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31 Mar 2003 : Column 692continued
Government amendments Nos. 19, 24 and 25 concern the make-up of the police authority and the organisations that it would have to consult. I would like to explain briefly the reasons for the amendments, which have all been tabled as a result of commitments made in Standing Committee in response to amendments or comments. Government amendment No. 24 will mean that the Secretary of State, when appointing members of the authority, will have to ensure that the membership includes someone who has "knowledge and experience" of employees of the railway industry. We have slightly embellished the amendment tabled by the hon. Member for Bath (Mr. Foster) in Committee. Paragraph 2(2) of
Government amendment No. 19 adds employees of railway companies and their representatives to the list of organisations that the authority shall consult about the policing of railways. The list of organisations in clause 59 is not exhaustive, and we expect the authority to consult widely and comprehensively on the arrangements for policing the railways. With that introduction, I commend the Government amendments and new clauses to the House.
Will the Minister comment on one aspect of the Bill that the Government have chosen not to amend? He will appreciate that we had a lengthy debate on jurisdiction in Committee, and I wish to place on record the fact that we welcome the provisions dealing with that. The Minister explained why the provisions are needed, and we support their main thrust. However, the Government have consistently omitted four little words, "in the vicinity of", from them. The British Transport police have strongly and vociferously argued that the omission of those words restricts the jurisdiction that they have traditionally enjoyed. That goes to the heart of this part of the Bill, and we regret that the Government have failed to address that point. We are seriously concerned that the British Transport police will not enjoy the jurisdiction that they have enjoyed in the past. Operating "in the vicinity of" means that they have the right to act in connection with railway lines, trains and railway stations. Perhaps the Minister would be good enough to share with the House the reason why the Government feel that it is inappropriate to use those words.
I welcome new clause 7, and thank the Under-Secretary of State for Transport for his helpful letter of 10 March which, at five pages, vies with some of my remarks in Committee. I am sure that it will not have escaped the attention of the Minister of State that the British Transport police have serious concerns about pension provisions, which he and the Government have so far failed to address. As the Bill is about to leave the House, do they wish to address that later? I understand that some of the provisions may be addressed, for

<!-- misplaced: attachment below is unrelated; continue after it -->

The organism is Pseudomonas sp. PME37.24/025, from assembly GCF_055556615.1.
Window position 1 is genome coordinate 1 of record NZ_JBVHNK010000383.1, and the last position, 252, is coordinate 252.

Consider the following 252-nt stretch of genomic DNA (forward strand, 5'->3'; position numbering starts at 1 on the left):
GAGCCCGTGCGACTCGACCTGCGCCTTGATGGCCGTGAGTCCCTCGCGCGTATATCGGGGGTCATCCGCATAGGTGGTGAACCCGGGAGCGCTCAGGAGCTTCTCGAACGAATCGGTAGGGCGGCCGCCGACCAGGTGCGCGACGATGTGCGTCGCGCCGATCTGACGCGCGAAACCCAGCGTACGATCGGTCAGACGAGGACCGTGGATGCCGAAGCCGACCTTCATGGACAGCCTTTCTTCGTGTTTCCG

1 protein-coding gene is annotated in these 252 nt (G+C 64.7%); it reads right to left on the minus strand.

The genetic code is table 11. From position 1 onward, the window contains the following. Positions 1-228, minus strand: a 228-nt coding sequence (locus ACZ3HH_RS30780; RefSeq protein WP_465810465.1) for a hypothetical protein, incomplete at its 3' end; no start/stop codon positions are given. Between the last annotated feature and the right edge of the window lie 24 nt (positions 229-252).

I take this opportunity to speak to the new clauses and amendments tabled by my hon. Friends and me, specifically, new clause 1. Subject to the Minister's reply, we may decide not to press the motion to a Division. It has been argued forcefully to us that a code of practice is required, in which the Secretary of State could set out
Sir John was appointed in May 2002 by the Secretary of State for Transport, jointly with the Home Secretary, and submitted his report on 13 September last year. At paragraph 13, he refers to the fact that the powers available to police officers at airports under the Aviation Security Act 1982 should be simplified. We suggest not only that the powers should be simplified, but that there should be a crossover. The hon. Member for Thurrock (Andrew Mackinlay) probably sees a need for such a crossover at seaports as well.
In preparation for the Committee and remaining stages, the point was fortified by notes from the British Transport police, which recognise that the Wheeler report successfully identifies shortcomings in the current security arrangements at airports throughout the United Kingdom. The report refers to the need for
We hope that the British Transport police authority will have regard to the Mayor of London's transport strategy in exercising its functions. We await the Minister's comments on our amendment No. 36 which relates to that point. Similarly, our amendment No. 37 to clause 47 would provide that, when setting policy objectives, the authority would
The British Transport police are extremely efficient; the force has always been good but it is now very professional. I welcome the efforts of the new chief constable, who has wrought remarkable changes.
In my constituency, I have recently been impressed not only with the work that the BT police are doing to deal with straightforward vandalism on the line and in stations but also by the way in which they have increasingly understood the connection between vandalism and groups of people who have no involvement in their environment. In particular areas, the BT police have done remarkable work in encouraging local authorities and like-minded officials to identify station properties or stores that might be at risk, and in ensuring that local schools understand the
I have a simple question for my right hon. Friend the Minister for Transport. Is it possible for the new regulations to take account of the changing role of the transport police? Sometimes we get things disastrously wrong. I was recently at Crewe station when, owing to the operating companies' inability to work together and give one another coherent information, vast numbers of people, including football crowds, were rushing from one platform to another at considerable risk to the women and children who were going shopping. No one had any clear line of information for the police, and four officers were trying to deal with about 500 people.